** First car you ever owned: When I got drafted, I bought a Escalade. I still have that car to this day, so it’s special.
** Favorite meal: It changes over the years. Growing up, it was obviously French fries and cheeseburgers, but at this point in my life right now, it’s pasta and seafood.
** If you could have dinner with three people, dead or alive, who would they be? I would love to meet Martin Luther King. Let me see who else. Jesus. And I want to put a female in the mix. Maya Angelou.
** What was on the walls of your childhood room: A lot of basketball prints from me bouncing the ball up against the wall. Which mean you’ll probably see a lot of belts lying around my room, my mom came in the room to whip me. I, she would take all the basketballs out of the house, and I was a creative kid. Like, it wasn’t gonna stop, I was so determined. So when she would take all the basketballs out of the house ’cause I was tearing up the house, I would take as much toilet paper as possible, and put it into a ball, and take all of my sister’s rubber bands, and just wrap it as a ball and just start playing again dunking on the lamps, running around the house, and I always got caught. So I was always in trouble.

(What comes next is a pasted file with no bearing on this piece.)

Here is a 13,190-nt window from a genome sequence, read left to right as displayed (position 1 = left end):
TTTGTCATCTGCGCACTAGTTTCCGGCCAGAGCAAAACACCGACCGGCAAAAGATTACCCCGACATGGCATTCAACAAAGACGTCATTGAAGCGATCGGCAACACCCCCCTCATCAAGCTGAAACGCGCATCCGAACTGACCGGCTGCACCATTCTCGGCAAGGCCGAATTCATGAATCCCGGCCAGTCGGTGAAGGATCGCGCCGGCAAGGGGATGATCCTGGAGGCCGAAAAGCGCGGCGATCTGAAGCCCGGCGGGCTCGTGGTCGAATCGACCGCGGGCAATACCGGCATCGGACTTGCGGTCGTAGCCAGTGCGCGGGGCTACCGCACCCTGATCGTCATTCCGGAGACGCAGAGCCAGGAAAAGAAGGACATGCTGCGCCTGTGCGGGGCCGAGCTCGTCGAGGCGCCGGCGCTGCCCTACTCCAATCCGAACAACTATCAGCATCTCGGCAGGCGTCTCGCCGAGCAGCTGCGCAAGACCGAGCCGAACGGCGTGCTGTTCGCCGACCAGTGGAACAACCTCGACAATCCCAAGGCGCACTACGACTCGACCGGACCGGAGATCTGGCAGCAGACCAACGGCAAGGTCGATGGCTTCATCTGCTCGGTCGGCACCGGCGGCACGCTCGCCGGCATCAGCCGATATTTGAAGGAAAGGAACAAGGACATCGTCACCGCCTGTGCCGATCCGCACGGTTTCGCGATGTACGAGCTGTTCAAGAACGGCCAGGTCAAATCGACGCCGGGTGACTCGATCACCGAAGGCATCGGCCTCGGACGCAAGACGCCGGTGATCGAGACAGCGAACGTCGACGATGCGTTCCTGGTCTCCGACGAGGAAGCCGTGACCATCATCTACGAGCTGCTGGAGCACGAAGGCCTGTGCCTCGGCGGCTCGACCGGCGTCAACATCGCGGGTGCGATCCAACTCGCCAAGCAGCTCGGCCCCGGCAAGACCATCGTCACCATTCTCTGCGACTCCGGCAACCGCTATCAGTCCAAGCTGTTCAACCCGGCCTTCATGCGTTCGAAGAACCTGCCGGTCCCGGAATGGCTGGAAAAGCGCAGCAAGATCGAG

** If you were an actor, what kind of actor would you want to be? I think Imma be like dramedy. But I would, I would like to do more drama to like, kinda like Denzel. I think his roles are amazing, and they’re kinda like groundbreaking. So he’s one of my favorites. Sidney Poitier, who was actually just broke the color barrier. He’s amazing.
** Superpower you’d pick: Unlimited creativity, ’cause I think that’s the greatest gift in life.
** First video game ever played: Magic vs. Larry.
** First-ever game winner: Hit a lot of game winners, but my biggest one was, I remember in high school, was against Shane Battier. And we kinda knocked him out of the tournament in Vegas. It was a big tournament.
** First dunk: The summer going into the 9th grade year. I had to dunk, because every, everyone else on my team was dunking. I was so competitive. And at that time, I was just barely getting the rim, so when I saw them dunking, I was like if they can do it, I can do it. And it just happened. I was like, “Wow, I did it.” So, amazing.